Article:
This formal introduction to Fleshtones includes the delightful “Cold, Cold Shoes” and a handful of retro garage rock numbers with names like “The Girl From Baltimore” and “The Theme From ‘The Vindicators.’” In the early ‘80s, I.R.S. was introducing new bands at a breakneck pace, some of whom stuck (The Police, The Go-Go’s) and most of whom had but one shining moment and soon disappeared into obscurity or the indie label swamp (The Fleshtones, Skafish, The Payola$). “Shoes” is that shining moment for Fleshtones, a tightened-up version of ‘60s garage rock that gets under your skin in a hurry. The rest of Up-Front is good for a one-time jolt of retro rock revival, although you wonder if the band isn’t a one-trick pony. The band’s first full-length album, Roman Gods, proved they could sustain the rock ‘n roll party atmosphere over an entire elpee. Up-Front was later appended to the reissue of Roman Gods, providing an appetizer for that party platter.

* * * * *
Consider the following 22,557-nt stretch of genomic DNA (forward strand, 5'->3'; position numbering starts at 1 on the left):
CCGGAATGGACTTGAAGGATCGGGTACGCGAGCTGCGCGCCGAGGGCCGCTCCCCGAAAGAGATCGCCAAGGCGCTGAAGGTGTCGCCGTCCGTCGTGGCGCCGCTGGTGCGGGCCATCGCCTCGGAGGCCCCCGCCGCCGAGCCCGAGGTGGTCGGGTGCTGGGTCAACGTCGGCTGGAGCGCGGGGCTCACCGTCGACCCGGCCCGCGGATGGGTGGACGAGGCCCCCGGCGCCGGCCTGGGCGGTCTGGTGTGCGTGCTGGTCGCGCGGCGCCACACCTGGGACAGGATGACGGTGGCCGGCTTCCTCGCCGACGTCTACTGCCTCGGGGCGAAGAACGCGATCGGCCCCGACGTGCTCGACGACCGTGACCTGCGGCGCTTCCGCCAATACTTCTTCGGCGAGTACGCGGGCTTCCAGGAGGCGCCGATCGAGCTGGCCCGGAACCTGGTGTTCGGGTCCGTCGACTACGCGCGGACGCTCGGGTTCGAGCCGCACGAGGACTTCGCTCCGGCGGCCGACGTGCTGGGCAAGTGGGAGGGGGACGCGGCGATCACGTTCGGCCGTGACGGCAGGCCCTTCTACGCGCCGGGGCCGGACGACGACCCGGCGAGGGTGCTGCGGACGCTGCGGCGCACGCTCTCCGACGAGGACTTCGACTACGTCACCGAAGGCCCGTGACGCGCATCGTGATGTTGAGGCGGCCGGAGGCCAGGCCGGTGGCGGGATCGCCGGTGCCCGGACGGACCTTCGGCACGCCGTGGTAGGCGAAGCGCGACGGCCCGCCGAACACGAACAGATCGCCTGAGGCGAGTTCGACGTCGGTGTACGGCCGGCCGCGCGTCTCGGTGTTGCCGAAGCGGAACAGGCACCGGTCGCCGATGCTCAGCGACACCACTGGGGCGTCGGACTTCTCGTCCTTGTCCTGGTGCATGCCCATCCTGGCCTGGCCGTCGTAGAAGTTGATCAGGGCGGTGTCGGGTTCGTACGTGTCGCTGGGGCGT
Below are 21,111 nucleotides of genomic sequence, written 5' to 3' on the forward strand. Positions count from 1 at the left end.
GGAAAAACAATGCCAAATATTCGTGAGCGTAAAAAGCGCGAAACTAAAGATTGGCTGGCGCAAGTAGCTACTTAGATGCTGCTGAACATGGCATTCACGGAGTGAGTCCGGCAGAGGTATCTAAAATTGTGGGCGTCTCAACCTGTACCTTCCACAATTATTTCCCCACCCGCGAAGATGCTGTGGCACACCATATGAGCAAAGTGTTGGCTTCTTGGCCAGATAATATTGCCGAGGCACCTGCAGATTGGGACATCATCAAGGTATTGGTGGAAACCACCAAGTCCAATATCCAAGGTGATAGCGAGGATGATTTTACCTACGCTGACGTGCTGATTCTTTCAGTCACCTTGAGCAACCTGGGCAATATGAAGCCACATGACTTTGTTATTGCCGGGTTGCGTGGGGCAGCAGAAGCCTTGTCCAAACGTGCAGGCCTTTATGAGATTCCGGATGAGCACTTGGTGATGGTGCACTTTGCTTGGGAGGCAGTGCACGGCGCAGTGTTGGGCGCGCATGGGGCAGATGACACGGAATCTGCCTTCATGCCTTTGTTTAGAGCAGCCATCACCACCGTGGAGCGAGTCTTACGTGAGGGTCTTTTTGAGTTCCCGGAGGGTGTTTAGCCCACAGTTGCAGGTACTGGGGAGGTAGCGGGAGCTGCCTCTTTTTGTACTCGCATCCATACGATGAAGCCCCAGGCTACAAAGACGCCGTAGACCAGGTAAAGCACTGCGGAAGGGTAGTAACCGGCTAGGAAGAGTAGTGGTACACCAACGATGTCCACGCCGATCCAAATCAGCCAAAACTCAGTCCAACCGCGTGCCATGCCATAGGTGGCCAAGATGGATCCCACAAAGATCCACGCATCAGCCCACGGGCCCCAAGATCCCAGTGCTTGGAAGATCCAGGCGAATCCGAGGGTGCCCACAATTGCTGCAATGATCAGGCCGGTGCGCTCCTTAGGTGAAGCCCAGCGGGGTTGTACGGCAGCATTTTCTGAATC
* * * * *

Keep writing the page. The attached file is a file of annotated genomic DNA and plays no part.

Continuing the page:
Kronomyth 1.0. UNAPOLLOGETIC. With Roman Gods, Fleshtones threw their hat into the center of the garage-rock revival. Listeners, for the most part, threw it back. New wave bands were all the rage in 1981, and old wave acts had to steal the spotlight from The Ramones or The Cramps if they wanted any attention. In a sense, Roman Gods had the odd misfortune of being both outmoded and ahead of its time. Had it been released 15 years later, Fleshtones might have enjoyed the same success as The White Stripes and The Vines—although, here again, those bands understood the importance of a good visual gimmick. The sin of Roman Gods is its lack of a compelling gimmick. If the band had played in roman togas every night, well, maybe they would have enjoyed more success as a novelty act. Those who did tune in for Fleshtones’ debut were treated to a great little party platter of raunch and roll. The opening track, “The Dreg,” is absolutely filthy in the best sense of the word. From there, the band follows the footsteps of “Cold, Cold Shoes” with the likable “I’ve Gotta Change My Life” and continues to deliver the goods for the next thirty minutes. The slick “Hope Come Back” and a sizzling cover of Lee Dorsey’s “Ride Your Pony” are highlights. The band’s only crimes have been arriving underdressed to the first garage rock revival and arriving too early to the second. Musically, they hold up as well as any of their peers. Maybe the world will rediscover Roman Gods some day and pay it the homage it deserves.